Four Managed Services Stories Worth Noting
I’ve been tied up at the N-able Partner Summit and CompTIA Managed Services Summit. They are great events, but that also means I’ve overlooked a few things going on elsewhere in the managed services world this week. Here four other managed services stories I wish I had spent more time covering:
1. Managed Services In the Mid-market: This has been a hot topic at the N-able Partner Summit and CompTIA event, and several readers have sent me emails asking if managed service providers can push high into the mid-market. I’ll spend more time on this next week.
2. Managed Services Appliances: I blogged about the hybrid on-premise/SaaS business model last week. Then, I ran into itControl Solutions Inc. at the managed services summit. The company develops a managed services appliance that VARs deploy on customer premises. The appliances feed information back to itControl’s own data center, and VARs can access the information from a Web browser.
The financial model intrigued me: itControl charges VARs a monthly flat fee for the appliance (no per node or per user costs) — yet VARs can charge more and more for their service as more users come online.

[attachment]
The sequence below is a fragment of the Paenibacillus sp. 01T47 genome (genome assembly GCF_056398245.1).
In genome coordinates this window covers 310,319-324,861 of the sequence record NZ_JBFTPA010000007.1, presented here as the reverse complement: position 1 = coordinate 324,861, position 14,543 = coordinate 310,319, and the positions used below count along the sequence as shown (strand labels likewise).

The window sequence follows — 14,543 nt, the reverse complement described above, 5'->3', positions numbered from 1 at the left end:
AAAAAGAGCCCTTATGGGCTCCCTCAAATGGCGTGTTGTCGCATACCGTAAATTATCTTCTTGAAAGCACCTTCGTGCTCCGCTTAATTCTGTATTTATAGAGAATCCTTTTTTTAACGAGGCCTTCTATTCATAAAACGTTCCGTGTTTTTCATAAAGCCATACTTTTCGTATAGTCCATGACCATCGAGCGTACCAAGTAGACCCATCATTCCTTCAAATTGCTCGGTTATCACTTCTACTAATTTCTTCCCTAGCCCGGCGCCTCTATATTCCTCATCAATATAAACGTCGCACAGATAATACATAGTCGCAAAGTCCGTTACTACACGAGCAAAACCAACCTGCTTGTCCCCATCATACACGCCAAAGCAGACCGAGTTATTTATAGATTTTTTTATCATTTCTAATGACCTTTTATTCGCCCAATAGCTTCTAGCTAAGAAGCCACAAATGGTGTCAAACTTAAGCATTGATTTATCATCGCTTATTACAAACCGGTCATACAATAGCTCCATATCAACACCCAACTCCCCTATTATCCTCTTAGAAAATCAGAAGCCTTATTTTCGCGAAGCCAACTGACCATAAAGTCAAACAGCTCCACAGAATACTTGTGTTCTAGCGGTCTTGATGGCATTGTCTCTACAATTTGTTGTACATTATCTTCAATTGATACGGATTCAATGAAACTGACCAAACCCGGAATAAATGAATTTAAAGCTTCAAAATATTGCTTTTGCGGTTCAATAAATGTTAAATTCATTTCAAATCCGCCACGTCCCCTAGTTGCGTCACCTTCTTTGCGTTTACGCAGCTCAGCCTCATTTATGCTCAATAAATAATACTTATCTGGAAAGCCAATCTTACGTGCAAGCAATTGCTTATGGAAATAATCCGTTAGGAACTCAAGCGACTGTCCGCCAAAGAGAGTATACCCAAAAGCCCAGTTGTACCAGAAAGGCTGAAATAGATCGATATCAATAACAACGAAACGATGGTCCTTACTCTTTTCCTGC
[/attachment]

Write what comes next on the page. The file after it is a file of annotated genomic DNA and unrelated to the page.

3. Microsoft’s Financials: I haven’t had time to dig through Microsoft’s SEC filings to see if the company’s latest quarterly results say anything about the shift to SaaS and cloud computing, and the potential risk/reward to shareholders. The filings may not mention SaaS at all … but I always like to look.
4. Hosted Lotus Notes: IBM has introduced a SaaS version of Lotus Notes. I haven’t had time to check out the partner/channel strategy. Most SaaS service providers I know are promoting either Exchange Server or open source alternatives (Zimbra). Good to see IBM in the game, but I need to learn more.
Time to head back to the N-able Partner Summit, then I’m off to Australia. More updates to follow today.